Podcasts, Stories about life in Denmark, Working in Denmark: Danish Business Culture

Is learning to speak Danish worth it?

Learning to speak Danish can be difficult, even if you speak its close linguistic cousins, English and German.

While the written language isn’t too tough to figure out, the spoken language is a headache. Danes pronounce only small bits of each word and smash those small bits together.

One foreigner told the story of two boys he saw trading football cards on a train. “Davilik!” “Davilik!” the boys kept crying out.

The foreigner, who was working hard to learn Danish, tried to look up Davilik in his dictionary – without success. There was no such word.

It was only months later that he realized they were saying, “Det vil jeg ikke!” or “I don’t want to make that trade.”

Even the Swedes and Norwegians have trouble understanding spoken Danish.

Why bother learning Danish?

If you’re only in Denmark for a few months, it might not be worth the investment in time to learn much more than the basic pleasantries in Danish.

Tak for “thank you” is good to know, and so is undskyld for “excuse me” when you bump into someone. (The Danes often don’t bother to say undskyld themselves – they just charge right ahead or say Må jeg skub’ lidt?, which translates to “May I push you?” But it’s a good word to know nonetheless.)

You may have been recruited by a company that has English as its corporate language. Technically, this means that all its meetings must be taken in English and all emails and company documents are supposed to be in English.

This is easier said than done, but at least that’s the official policy.

English as a corporate language

What often happens in companies that choose English as a corporate language is they become a house divided.

Foreigners and young Danes who speak English well are on one side, and older Danes who struggle with English are on the other.

As a foreigner, you may sense a mild resentment from these older Danes. They have a point – the English requirement was probably imposed after they were long into their careers. It can be embarrassing for someone who is a technical expert in his or her own language to have to stumble through a meeting in a English because wonderful you has joined the team.

If they seem uncomfortable around you, that’s probably why. Please try not to take this personally.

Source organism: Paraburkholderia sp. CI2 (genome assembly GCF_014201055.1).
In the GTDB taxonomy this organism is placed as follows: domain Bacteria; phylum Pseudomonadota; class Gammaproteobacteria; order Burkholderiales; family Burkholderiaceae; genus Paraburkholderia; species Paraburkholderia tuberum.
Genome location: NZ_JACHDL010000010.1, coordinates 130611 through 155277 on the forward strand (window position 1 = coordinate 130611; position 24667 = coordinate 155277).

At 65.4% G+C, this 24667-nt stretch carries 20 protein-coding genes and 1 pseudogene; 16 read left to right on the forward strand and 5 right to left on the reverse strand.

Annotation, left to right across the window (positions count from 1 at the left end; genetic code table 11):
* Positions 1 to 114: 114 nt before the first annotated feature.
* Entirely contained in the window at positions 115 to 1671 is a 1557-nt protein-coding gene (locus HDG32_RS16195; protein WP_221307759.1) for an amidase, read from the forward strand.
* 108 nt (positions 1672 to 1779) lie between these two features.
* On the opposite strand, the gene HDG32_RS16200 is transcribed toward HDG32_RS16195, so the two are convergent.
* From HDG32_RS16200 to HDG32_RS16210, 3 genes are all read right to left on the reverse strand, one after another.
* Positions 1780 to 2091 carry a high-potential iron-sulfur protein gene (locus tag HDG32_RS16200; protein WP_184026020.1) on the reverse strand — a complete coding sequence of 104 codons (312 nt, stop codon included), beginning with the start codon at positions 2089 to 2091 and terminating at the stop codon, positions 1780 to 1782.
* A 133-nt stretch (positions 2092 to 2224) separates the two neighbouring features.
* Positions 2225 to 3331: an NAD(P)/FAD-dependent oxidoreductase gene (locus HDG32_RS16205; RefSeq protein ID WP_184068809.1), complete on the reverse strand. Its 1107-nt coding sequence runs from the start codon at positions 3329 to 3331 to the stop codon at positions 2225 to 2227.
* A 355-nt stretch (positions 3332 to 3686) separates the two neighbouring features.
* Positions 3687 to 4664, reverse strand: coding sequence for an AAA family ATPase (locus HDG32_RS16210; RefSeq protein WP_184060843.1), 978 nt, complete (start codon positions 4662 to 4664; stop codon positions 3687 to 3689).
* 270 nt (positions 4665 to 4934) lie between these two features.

Danes who struggle with English are actually a gift to you, because when you do begin to learn Danish, they’ll be happy to let you practice with them. (It’s a perennial complaint of foreigners that Danes switch to English whenever they hear a foreign accent.)

Why learn Danish

If you plan to stay in Denmark for more than a year or so, it’s a good idea to learn some Danish – and your visa may require that you do so.

Even if you’re not forced to, it’s a good idea to learn to speak Danish if you plan to make a commitment to Denmark. It’ll make daily life easier: you’ll stop wanting to tear your hair out every time you run across a website or voicemail message that’s only available in Danish.

You’ll have more job opportunities, since around half of the positions in Denmark are with national, regional or local governments. Almost all governmental jobs in Denmark require a working knowledge of the national language.

Plus a lot of social life in Denmark takes place in Danish: Danes, understandably, want to speak Danish to each other, particularly when they’re off duty with a beer in hand.

Part of society

My experience when I first arrived was that they’d kindly speak English while I was there, but that as soon as I took a moment away to take a phone call or order another round, the conversation switched to Danish.

When I returned, it continued for awhile in Danish until I interrupted, or until some kind person grudgingly returned the conversation to English.

Learning Danish makes you a full part of Danish society. You’ll be able to follow the behind-the-scenes maneuvers at the office more closely, and join in on the usual lunchtime discussions about Danish politics and Danish TV.

If you have children or plan to have children, you’ll be able to communicate with their Danish-speaking playmates from the day care center.

Not having to rush to Google Translate to find out how to say, “Stop hitting the dog!” in Danish can be worth the long hours of study on its own.

Practicing your Danish

The first friendships or acquaintanceships you make with Danish friends will probably be in English. In most cases, relationships that start in English continue in English.

So if you want to practice your Danish, you’ll probably need to form friendships with new Danes, or join groups where Danish is the lingua franca. Running clubs, knitting clubs, building association boards, and political groups are all good options.

Another tip I offer to foreigners who want to practice their Danish is to seek out the “Visit the Elderly” programs run by Ældre Sagen – the local senior citizens’ lobbying group – and the Red Cross.

These organizations will arrange visits with a sweet but lonely older person who will be pleased to chat with you in Danish for as long as you like. 


Kay Xander Mellish books

Buy Kay’s books about Denmark on Amazon, Saxo, Google Books, Apple Books, Barnes & Noble Nook, or via our webshop.

Image mashup copyright Kay Xander Mellish 2024

Read also:
Danes and English, or “Can I get by in Denmark without learning Danish?”
Painful hugs and Poison Gifts: When the same words mean different things in English and Danish
How I finally learned Danish: At first, I could only understand the puppets

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